The hunt for returns


The hunt for returns

Re/insurers are facing a decidedly difficult investment environment. Conditions are encouraging them to consider third-party advisors and to pay closer attention to their performance characteristics.

Insurance companies continue to revise investment expectations downwards and review allocations. Limited returns from traditional fi xed income, coupled with the desire to diversify economic risk, are leading insurers to increase their allocations to high yield, US corporate, real estate, emerging markets debt, private equity and bank loans.

Insurers are increasingly using third-party asset managers as they seek access to asset classes beyond traditional core fixed income.

The current low yield environment remains the overriding investment issue facing insurers, although concerns about rising interest rates and widening credit spreads, particularly in the Americas, Europe and the Middle East and Africa (EMEA), persist.

New regulations are forcing insurers to review their investments, while adding additional costs and complexity.

Market conditions drive outsourcing trend

Regulation, volatile markets and economic uncertainty lead more insurers to outsource

Outsourced non-affiliated insurance assets grew by 4.5 percent to reach $1.8 trillion in 2011, according to the Institute of AssetManagement’s preliminary 2012 survey. General account assets rose to $1.22 trillion from $1.16 trillion, while sub-advised assets grew to $572 billion from $558 billion. Three-quarters of the overall increase came in the fi rst half of the year, prior to the market shocks triggered by the US downgrade and European sovereign debt crisis.

Recent research suggests that 17 percent of insurers intend to outsource more in the near term, with large insurers outsourcing only a proportion of their assets and smaller companies outsourcing most of their portfolios.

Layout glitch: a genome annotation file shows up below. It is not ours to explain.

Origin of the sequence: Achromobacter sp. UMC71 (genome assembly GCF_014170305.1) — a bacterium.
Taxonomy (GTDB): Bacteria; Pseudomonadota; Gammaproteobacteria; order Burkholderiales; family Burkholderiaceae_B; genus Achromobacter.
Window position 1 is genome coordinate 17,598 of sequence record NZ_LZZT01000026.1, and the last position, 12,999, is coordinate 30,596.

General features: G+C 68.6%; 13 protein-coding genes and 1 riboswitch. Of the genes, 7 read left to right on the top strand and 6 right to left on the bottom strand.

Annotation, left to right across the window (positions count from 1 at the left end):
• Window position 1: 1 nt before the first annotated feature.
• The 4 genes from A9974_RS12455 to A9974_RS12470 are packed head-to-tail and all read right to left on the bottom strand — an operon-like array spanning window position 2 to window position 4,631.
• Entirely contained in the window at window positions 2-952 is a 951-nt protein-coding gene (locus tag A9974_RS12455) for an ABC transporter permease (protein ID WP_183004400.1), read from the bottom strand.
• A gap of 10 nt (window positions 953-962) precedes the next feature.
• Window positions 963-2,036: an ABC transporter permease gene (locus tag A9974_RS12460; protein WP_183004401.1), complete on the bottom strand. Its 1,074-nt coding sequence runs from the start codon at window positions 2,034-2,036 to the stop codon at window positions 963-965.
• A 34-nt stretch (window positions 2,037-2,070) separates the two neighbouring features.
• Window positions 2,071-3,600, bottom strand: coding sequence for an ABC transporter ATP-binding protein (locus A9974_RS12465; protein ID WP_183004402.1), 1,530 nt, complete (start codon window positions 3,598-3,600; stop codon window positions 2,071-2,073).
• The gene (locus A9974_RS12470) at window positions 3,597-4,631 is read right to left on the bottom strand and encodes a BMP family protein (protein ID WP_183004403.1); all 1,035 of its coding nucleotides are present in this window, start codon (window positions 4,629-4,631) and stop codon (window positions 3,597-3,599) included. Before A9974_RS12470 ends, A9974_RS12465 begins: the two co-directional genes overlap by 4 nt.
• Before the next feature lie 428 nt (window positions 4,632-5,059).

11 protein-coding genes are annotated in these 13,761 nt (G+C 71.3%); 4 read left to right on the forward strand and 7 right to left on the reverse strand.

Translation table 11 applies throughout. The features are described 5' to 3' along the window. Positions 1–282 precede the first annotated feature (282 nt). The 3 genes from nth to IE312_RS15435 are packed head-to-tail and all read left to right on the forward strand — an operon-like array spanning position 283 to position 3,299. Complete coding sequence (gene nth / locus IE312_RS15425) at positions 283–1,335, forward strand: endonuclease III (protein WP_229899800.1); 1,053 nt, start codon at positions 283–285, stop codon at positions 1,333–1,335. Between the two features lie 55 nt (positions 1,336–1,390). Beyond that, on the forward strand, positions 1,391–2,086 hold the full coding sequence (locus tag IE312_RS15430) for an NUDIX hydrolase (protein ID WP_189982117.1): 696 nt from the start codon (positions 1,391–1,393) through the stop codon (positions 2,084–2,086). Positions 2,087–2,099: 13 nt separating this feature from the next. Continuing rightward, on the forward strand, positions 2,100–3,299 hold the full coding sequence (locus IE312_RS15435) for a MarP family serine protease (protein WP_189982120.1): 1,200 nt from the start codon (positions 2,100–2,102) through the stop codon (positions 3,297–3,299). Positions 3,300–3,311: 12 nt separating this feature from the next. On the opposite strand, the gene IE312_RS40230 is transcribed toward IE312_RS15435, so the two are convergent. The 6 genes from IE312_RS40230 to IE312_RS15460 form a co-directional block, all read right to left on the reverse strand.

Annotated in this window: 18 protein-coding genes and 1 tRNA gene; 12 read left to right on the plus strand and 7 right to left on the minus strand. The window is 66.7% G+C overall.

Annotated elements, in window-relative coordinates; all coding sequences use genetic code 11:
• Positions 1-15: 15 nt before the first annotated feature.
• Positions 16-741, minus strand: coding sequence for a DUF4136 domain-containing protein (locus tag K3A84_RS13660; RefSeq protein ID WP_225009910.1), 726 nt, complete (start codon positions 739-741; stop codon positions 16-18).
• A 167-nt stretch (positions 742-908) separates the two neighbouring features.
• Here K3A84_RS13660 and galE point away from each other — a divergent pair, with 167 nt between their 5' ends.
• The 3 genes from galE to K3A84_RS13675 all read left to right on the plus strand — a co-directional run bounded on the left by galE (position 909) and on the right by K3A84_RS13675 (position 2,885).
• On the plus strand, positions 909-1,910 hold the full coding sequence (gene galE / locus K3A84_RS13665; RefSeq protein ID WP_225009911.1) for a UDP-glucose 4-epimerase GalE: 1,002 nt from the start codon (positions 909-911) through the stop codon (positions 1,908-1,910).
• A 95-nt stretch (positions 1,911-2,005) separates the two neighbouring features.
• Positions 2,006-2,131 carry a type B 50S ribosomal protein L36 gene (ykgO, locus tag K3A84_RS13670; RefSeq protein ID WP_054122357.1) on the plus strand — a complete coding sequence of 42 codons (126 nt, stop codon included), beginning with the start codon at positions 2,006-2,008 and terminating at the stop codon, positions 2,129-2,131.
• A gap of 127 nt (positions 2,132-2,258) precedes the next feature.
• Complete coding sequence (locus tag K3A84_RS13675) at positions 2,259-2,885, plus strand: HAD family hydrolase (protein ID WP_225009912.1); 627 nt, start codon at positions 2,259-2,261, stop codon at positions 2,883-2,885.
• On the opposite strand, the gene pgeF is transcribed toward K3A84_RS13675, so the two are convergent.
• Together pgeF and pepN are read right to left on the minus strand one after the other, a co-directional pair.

More insurers are considering partial fi duciary management for the return-seeking portion of their portfolios, a trend being driven by more volatile and complex markets.

The hunt for returns outside of core fi xed income fuels the use of external firms

The share of new mandates outsourced to broad fi xed income and alternative investment roles declined in 2011 relative to the past fi veyear average, while those allocated to specialised fi xed income and ex-US fi xed income increased.

Outsourcing to emerging markets debt accounted for much of the increase in ex-US fi xed income roles.

Asset management competition likely to intensify; performance is key

The insurance outsourcing market is likely to result in greater competition driven by managers and consultants looking for opportunities beyond the declining defined benefit pension space. Consulting firms continue to expand their insurance investment consulting practices on the back of Solvency II and insurers’ growing interest in alternative asset classes.

Performance is the main criterion used by insurers when selecting a third-party asset manager; this is significantly ahead of other selection criteria in terms of importance to investors. Other key attributes include fees, knowledge of the industry, client service, strategy, and risk analytics, according to a recent survey by Goldman Sachs Asset Management.













Asset allocation trends

The hunt for yield drives insurance allocations to riskier asset classes

Yield remains elusive, leaving insurers concerned about current returns and the impact of future rate rises. Low yields and risk premiums across investment-grade capital markets have made many risk:reward tradeoffs in the fixed income markets unattractive. Insurers see the biggest returns coming from US equities and private equity in the next 12 months.

New regulation will force insurers to review the risk:return ratios within their portfolios. Towers Watson estimates that about 56 percent of companies are already planning to invest in a wider, more diverse range of assets in order to take full advantage of Solvency II rules.